Pam Pierce, Houston great, uses linen as her focal point. The tailoring of the skirted table is unusual, but so effective! A few bold antiques - a large trumeau with attached sconces, a French chandelier, period arm chairs, oversized bowl - is all that is needed to make a simple dining room special.

Here the shades become the focal point, along with the large, gorgeous French chairs. The only color - a purple hydrangea.

The room is beautiful, the walls are lacquer perfection, but I show it to highlight a design that puzzles me. I absolutely never understand two tables, the same size, in one dining room. Here, the designer, Markham Roberts, tackles the issue by using two different tablecloths. Somehow, he pulls a quirky design off.


New York Social Diary

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This week's New York Social Diary is out and as usual, it's fabulous! If you don't subscribe to it, but you love New York shopping, culture, art, society, and design, you should sign up for it. This week NYSD previews fab designer Thad Hayes' new NY design office. Here's a few pics from the layout. For all you design bloggers who LOVE design books, here's a picture from Thad's collection. Bloggers: Let's see what books Thad reads: Bunny Williams - yes!, Frank Lloyd Wright, yes!, Stefanidis, yes! Billy Baldwin, Albert Hadley, Jed Johnson (didn't like that book, sorry) AND he has my bible: Style by Salandino. Gee, Thad, we have the same taste, why aren't I as famous a designer as you???? The picture below is how he keeps his clients'files. So neat and organized (not like me). Notice it looks like he keeps the fabric samples above in the clear plastic boxes. I'd love to read the names of those clients. Bloggers - how do you keep your current clients' files? I use these shopping bags that I buy wholesale, some are zebra print, some are white, etc. for the samples. I put the papers in Anna Griffin files.

And more of his office library. Notice the framed magazine articles of him on the wall:


This week NYSD visits a horse show in Milbrook, NY. Doesn't this look like an ad from Ralph Lauren?



I don't know who's cuter, the dog or the purse?

Tag, I'm It - OY!

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ok, I've been putting this off, but I've been tagged a few times and I can't run and hide anymore. So, I hope I don't bore you too much. Here are eight facts about me that you didn't know or ever even wanted to know. I am going to throw in an free fun fact. That person above is MOI, ready to go to the beach, talking on the cell phone, as usual. I refuse to wear a cricket Bluetooth because they are SO ugly! For some reason I think a black cord hanging out from my face is prettier. Here goes 8 fun facts:


1) My husband is my best friend. We were born exactly 11 days apart, so we're both Scorpions and we are very much alike. We are both homebodies who say "there's no place like home" every time we get back from vacation. He lets me decorate my (our?) house all I want and never says a word about it - good or bad! He's much nicer than me, though. Wherever I go, people are so nice to me when they find out I'm married to Ben. Places like the dry cleaners and people like the Fed Ex man - everyone loves Ben. He's so cute, do you blame them? Here's Ben, talking on his cell phone:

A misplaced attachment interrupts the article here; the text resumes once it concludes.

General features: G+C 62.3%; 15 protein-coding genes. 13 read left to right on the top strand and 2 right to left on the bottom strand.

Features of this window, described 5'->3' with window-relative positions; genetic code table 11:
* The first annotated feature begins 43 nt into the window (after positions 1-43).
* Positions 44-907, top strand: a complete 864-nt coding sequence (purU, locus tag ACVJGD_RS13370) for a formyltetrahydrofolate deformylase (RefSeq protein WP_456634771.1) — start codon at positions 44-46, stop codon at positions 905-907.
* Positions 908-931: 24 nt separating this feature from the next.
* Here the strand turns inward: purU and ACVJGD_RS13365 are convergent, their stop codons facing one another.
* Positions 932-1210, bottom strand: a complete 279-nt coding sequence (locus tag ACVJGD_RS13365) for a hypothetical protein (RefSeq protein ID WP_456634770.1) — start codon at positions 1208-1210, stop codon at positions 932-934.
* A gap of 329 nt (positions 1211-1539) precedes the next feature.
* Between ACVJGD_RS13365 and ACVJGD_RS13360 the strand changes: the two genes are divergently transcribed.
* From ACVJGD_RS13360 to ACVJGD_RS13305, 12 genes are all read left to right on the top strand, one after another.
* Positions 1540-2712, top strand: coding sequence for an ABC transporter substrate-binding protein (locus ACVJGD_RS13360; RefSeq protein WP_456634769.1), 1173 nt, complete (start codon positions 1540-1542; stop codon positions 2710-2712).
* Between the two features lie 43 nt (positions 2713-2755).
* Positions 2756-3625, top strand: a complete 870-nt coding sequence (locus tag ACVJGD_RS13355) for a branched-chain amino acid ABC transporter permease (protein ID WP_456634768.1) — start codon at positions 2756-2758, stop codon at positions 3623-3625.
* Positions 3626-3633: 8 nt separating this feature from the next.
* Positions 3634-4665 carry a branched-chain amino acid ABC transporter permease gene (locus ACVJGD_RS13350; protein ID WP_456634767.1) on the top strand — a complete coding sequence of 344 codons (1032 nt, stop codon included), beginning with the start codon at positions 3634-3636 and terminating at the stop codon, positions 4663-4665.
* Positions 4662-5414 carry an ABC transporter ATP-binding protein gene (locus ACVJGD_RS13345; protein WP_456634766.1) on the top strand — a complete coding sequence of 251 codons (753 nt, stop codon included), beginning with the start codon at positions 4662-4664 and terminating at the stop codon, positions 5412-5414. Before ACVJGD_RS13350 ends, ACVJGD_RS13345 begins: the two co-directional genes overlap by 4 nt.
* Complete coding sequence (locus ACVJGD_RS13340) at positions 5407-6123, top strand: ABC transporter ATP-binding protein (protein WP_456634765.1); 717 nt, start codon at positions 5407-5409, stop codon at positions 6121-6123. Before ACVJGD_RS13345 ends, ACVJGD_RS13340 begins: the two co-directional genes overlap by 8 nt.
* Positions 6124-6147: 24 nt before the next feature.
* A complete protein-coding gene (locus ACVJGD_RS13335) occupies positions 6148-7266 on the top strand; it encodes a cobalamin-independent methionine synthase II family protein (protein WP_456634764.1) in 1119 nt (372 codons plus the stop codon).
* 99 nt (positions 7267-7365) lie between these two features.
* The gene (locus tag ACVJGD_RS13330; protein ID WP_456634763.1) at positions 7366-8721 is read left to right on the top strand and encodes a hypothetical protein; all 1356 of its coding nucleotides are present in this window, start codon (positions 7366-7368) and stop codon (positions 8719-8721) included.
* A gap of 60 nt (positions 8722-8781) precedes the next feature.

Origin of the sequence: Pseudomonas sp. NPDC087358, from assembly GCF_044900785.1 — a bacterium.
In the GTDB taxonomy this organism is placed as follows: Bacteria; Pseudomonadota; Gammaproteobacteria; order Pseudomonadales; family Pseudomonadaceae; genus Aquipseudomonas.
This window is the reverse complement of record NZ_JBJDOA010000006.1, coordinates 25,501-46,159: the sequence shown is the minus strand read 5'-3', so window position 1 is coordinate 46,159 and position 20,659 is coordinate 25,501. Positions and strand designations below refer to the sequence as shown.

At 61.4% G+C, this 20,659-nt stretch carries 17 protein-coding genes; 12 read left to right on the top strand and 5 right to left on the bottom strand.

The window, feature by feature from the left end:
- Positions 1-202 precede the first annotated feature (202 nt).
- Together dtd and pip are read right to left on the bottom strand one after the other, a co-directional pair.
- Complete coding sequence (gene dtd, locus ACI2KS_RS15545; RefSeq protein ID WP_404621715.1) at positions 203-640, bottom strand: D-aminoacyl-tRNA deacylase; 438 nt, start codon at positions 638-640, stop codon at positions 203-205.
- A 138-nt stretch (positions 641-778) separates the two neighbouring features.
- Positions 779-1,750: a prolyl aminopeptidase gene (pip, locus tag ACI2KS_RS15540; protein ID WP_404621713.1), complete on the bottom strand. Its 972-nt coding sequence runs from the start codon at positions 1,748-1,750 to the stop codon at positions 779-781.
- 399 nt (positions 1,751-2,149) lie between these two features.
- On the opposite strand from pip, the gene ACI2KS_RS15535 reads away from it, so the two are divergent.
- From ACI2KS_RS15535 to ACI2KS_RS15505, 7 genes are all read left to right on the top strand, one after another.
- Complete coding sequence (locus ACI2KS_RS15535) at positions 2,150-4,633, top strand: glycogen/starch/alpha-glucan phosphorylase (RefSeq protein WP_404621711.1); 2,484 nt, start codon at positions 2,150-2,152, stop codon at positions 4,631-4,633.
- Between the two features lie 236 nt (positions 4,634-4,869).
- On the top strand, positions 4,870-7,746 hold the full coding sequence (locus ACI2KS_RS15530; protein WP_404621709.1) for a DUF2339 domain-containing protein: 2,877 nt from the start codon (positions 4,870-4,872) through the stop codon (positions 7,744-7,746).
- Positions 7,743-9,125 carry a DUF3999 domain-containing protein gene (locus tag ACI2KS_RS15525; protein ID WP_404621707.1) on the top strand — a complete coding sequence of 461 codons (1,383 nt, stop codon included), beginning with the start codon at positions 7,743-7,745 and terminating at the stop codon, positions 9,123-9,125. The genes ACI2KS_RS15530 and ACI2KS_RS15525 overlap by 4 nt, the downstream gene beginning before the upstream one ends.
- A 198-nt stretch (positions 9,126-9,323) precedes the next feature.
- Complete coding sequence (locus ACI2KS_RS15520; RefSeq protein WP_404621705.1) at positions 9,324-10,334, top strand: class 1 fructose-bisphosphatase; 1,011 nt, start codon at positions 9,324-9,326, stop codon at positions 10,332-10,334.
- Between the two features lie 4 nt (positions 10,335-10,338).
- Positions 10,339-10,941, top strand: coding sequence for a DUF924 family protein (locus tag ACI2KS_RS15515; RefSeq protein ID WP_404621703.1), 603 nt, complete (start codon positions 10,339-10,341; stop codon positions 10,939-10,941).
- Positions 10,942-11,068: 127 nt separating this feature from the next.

2) I am a magazine junkie. I need a fix every day. I go from grocery store to bookstore to grocery store picking up copies of magazines. I don't like to subscribe to them because they don't come in the mail as early as the stores. The few magazines I do have subscriptions to, sometimes if I see the new issue in the store, I'll buy it anyway because I can't wait for it to be delivered to see it. That's sick, I know.


3) I'm also a political junkie. Democrat all the way, baby!!!! This picture of an elephant was taken by my nephew and niece this summer on their African safari:

4) My love of country french furniture comes from my mother, Betty Rae! For those who don't know me in real life, she's really my step-mother, but we don't like that word, step. The first time I ever saw French furniture was at her house and I've been hooked ever since. She has the best taste of anyone I've ever known. Thanks, BR!! This is a picture of my french day bed, my french chair inherited from Betty Rae, my french wine tasting table, and my french Buffet a Deux Corps:


5) I don't like food and never have. Neither does Ben. He eats cereal for dinner and he's happy with that. People don't get that I don't like food, but I only eat because I get low blood sugar. I eat the same thing every night for dinner because it's easy and I don't have to think about what to eat: Wendy's Caesar salad. I know, it's horrible and sad. You'd think I'd be skinny.






6) This is REALLY hard to do!!! ok, as I'm listening to the waves, I LOVE the beach. Ben and I are going to retire on a beach someday, hopefully sooner than later. That's our dream and always has been. No lake, no countryside, no mountains - it's the beach, any beach, any time. Our favorite beach - South Padre Island, Tx:


7) I don't care about clothes shopping. In fact, I hate to clothes shop. I only like to house shop. Ben says it's a bad day for me if money hasn't been exchanged some way. OK, I'll admit it, I'm addicted to shopping for my house. Candles, throws, antiques, design books, sconces, dishes, blue opaline, transferware, Masonware, flowers, etc. - anything that makes my house cosier, warmer, more cluttered, better smelling - I'll buy it. Here's an example of excessive buying: